Communicating Cable’s Future

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When my kids ask me to tell them again
what I do to for a living, I say that when the company I work
for needs to say something, I help decide what the words
should be and how they should be delivered to
the people we’re trying to reach. I’m a communicator.
It’s a simple articulation of an expertise
that is becoming more complicated every day,
and more important — across the universe of
companies, governments, celebrities and others.

Communications as a core function is changing
before our eyes, as the dividing lines and
distinctions between audiences disappear, social
media offers new tools (and traps) and “traditional”
media outlets navigate a challenging
economy and structural changes that are severely
constraining resources. The world we live
in today as communicators is complex, dynamic
and nuanced. The good news is that we have never
had as much of an ability to drive business results or occupy
a critical seat at the table than we do at this very moment.

The emergence of social media has fundamentally
changed what we do. The value of platforms like Twitter
and Facebook as listening tools cannot be overstated. We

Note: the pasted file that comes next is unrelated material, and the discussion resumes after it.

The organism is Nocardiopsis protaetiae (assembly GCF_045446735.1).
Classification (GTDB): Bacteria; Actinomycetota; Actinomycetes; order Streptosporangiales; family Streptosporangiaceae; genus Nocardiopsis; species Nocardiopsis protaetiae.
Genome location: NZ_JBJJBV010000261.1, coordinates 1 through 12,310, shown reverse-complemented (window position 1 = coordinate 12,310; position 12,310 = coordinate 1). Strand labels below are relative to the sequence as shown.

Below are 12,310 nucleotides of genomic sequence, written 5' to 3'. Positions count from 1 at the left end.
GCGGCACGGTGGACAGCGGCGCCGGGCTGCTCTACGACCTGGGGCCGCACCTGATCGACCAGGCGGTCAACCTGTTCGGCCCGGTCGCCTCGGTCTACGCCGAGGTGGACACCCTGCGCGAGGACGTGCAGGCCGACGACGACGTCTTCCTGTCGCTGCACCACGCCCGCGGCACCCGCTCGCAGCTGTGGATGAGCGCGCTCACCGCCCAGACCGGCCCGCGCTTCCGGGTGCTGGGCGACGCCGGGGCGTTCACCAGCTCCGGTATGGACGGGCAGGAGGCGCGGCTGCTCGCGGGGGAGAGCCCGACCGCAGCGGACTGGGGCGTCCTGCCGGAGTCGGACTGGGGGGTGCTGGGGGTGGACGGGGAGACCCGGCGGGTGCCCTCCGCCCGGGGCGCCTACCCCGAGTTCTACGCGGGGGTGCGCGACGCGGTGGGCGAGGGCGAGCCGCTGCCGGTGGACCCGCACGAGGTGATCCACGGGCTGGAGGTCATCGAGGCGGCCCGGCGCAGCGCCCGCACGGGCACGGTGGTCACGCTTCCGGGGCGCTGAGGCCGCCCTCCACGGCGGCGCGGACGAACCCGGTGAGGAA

can make our own decisions in terms of how best to engage
and speak through these services, but failing to listen
is no longer an option.

Like kids who grew up with computers instead of paper
notebooks, young people working in communications today
have a natural advantage in their ability to navigate
and serve as guides to social platforms that are already integrated
into their own lives. More established communicators
who have nailed the basics have a responsibility
to learn the new channels now at our disposal,
just as junior counterparts need to master
fundamentals that can now be applied across
an expanding array of options.

For those of us working in cable, there is
no better time to do this than during the Association
of Cable Communicators’ annual
event, Forum. This is the one opportunity
all year for ACC members to come together
in a single location and share insights and
perspectives on the practice that unites us
as professionals — cable communications.
We’ll also present the Beacon Awards, recognizing
excellence in communications and
public affairs across the industry.

This is an exciting and vital time for our profession, with
new tools at our disposal, new challenges and an increasingly
central role in the success of the companies and entities
we speak for in the marketplace. The most important
commitment a communicator can make in this environment
of change is a commitment to learning and professional
growth. There’s no falling back on yesterday’s way of doing
things, because — in our business — yesterday is gone.

Jim Maiella is president, Association of Cable Communicators
and VP of media relations, Cablevision Systems.